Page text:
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CRPF Director General K Vijay Kumar has served as BSF head in Kashmir during the tumultuous years of 1998-2001. In 2001, he headed the STF that nabbed forest brigand Veerappan. In this Idea Exchange moderated by Associate Editor Muzamil Jaleel, Kumar speaks about the CRPF's counter-insurgency strategies and the force's versatility as it operates in multiple theatres—Kashmir, Northeast and the Maoist-affected areas
K Vijay Kumar: I owe my last major success (the Veerappan operation) mainly to the provocative press and to none other than The Indian Express Editor, Shekhar Gupta. In 2000, the Karnataka and Tamil Nadu governments were at their wits' end because of Veerappan. He was setting terms and they had to negotiate with him. They agreed to release 56 people under TADA. The Supreme Court castigated both governments. For nearly 100 days, Veerappan had held the iconic filmstar of Karnataka, actor Raj Kumar, hostage. Shekhar Gupta wrote an article saying Punjab had an officer like KPS Gill, but Tamil Nadu didn't have anyone. I was provoked. I wrote to him and mentioned the names of many sterling men—Sanjay Arora, Shankar Bidari, etc. He had the decency to publish the letter on the front page. It seemed that I had offered myself up for a suicidal mission. Within a few months, Tamil Nadu had elections and Chief Minister Jayalalithaa made me an offer to be the chief of the STF. I accepted and within 24 hours, the orders were issued. The rest of the story is well known.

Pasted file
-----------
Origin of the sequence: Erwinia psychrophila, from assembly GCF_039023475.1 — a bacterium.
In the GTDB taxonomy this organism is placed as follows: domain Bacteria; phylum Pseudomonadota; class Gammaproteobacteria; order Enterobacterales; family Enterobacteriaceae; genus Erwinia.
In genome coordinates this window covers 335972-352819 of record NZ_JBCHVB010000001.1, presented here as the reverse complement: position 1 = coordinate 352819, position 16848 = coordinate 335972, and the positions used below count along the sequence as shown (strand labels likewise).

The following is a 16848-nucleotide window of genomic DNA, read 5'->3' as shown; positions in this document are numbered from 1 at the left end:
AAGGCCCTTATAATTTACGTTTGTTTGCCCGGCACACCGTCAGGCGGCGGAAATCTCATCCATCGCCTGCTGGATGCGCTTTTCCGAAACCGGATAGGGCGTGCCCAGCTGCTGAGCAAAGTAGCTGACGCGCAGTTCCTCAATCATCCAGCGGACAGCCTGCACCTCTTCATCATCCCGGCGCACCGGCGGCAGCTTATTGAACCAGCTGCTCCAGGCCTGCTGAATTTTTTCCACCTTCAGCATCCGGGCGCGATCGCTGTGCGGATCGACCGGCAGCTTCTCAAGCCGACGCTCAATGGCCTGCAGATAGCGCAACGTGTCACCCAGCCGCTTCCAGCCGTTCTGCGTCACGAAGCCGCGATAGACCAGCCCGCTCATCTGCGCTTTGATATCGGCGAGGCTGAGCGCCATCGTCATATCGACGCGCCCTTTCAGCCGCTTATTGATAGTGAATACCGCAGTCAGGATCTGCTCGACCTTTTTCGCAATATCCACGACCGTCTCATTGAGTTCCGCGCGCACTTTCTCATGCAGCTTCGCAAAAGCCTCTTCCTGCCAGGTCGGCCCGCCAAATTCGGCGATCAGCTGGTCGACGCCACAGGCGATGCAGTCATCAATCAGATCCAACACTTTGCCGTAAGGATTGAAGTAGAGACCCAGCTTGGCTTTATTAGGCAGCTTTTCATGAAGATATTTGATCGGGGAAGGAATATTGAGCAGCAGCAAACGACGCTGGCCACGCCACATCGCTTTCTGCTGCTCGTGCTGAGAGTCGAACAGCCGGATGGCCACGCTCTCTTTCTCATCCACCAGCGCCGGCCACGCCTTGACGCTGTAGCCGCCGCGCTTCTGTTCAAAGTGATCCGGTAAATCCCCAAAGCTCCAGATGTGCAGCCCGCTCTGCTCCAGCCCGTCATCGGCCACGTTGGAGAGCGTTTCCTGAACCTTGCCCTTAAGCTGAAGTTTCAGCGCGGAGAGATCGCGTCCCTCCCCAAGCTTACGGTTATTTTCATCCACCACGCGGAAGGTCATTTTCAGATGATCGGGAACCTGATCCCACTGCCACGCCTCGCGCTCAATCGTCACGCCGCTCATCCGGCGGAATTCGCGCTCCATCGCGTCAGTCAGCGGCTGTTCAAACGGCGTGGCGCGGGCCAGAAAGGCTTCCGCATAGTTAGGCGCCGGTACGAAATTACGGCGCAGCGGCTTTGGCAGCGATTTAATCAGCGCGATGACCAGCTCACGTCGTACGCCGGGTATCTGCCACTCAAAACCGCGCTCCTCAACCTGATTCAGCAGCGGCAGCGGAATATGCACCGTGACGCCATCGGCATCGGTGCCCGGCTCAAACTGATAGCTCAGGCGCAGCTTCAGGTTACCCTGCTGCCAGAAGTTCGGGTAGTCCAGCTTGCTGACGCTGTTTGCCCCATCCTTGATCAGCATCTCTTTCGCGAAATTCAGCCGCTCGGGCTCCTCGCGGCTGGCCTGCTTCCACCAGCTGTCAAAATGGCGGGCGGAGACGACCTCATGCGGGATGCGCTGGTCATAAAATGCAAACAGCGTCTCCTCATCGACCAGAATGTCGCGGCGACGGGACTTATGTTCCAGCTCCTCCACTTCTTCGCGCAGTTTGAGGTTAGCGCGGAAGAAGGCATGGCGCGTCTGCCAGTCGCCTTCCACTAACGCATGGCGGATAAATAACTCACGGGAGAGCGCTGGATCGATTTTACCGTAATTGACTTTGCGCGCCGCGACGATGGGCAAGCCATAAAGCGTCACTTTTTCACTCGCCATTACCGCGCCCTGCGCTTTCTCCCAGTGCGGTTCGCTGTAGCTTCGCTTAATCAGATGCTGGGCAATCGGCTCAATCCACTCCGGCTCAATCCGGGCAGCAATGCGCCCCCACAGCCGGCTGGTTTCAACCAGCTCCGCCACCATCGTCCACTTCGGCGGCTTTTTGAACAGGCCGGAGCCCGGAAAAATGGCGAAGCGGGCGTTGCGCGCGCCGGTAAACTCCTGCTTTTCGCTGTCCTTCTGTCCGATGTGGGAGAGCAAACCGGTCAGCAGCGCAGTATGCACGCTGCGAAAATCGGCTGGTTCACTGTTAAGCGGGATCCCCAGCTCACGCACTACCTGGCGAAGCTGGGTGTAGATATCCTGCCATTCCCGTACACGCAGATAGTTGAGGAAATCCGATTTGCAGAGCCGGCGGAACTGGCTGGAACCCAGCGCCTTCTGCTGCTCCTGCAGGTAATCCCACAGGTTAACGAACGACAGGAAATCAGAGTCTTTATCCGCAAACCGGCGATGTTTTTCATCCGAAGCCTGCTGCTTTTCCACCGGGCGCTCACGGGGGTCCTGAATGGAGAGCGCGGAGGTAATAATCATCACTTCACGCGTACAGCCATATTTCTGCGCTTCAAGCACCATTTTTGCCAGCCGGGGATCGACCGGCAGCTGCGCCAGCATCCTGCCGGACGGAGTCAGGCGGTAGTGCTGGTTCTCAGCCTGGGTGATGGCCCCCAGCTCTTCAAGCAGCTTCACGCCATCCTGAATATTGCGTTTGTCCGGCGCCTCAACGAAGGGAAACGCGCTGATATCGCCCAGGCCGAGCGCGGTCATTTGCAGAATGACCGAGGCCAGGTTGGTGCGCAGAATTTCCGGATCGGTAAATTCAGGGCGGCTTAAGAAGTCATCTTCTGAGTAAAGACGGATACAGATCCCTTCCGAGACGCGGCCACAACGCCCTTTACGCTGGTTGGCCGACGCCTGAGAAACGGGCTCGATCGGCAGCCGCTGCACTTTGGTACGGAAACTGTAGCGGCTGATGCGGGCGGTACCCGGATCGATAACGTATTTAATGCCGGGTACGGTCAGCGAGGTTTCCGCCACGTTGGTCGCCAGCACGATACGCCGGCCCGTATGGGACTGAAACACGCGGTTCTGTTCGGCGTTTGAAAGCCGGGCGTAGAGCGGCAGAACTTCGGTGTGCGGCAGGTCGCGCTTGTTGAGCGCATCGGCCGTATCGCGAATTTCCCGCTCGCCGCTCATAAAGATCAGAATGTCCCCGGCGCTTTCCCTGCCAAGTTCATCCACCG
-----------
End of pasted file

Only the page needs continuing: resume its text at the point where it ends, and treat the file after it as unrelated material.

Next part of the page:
I am going to mainly talk about counter-insurgency, which is the CRPF's primary role now. Lawrence of Arabia said, "To make war upon rebellion is messy and slow like eating soup with a knife''. What are the models we can mimic or imitate? Malaya, Vietnam and Philippines. They have handled insurgency in their own ways. The methods differ. Saturating the area with force, that is called the ink-spot theory, where you pepper the place with a lot of troops and expect good results, this is one assumption that has not proven to be right in most places.
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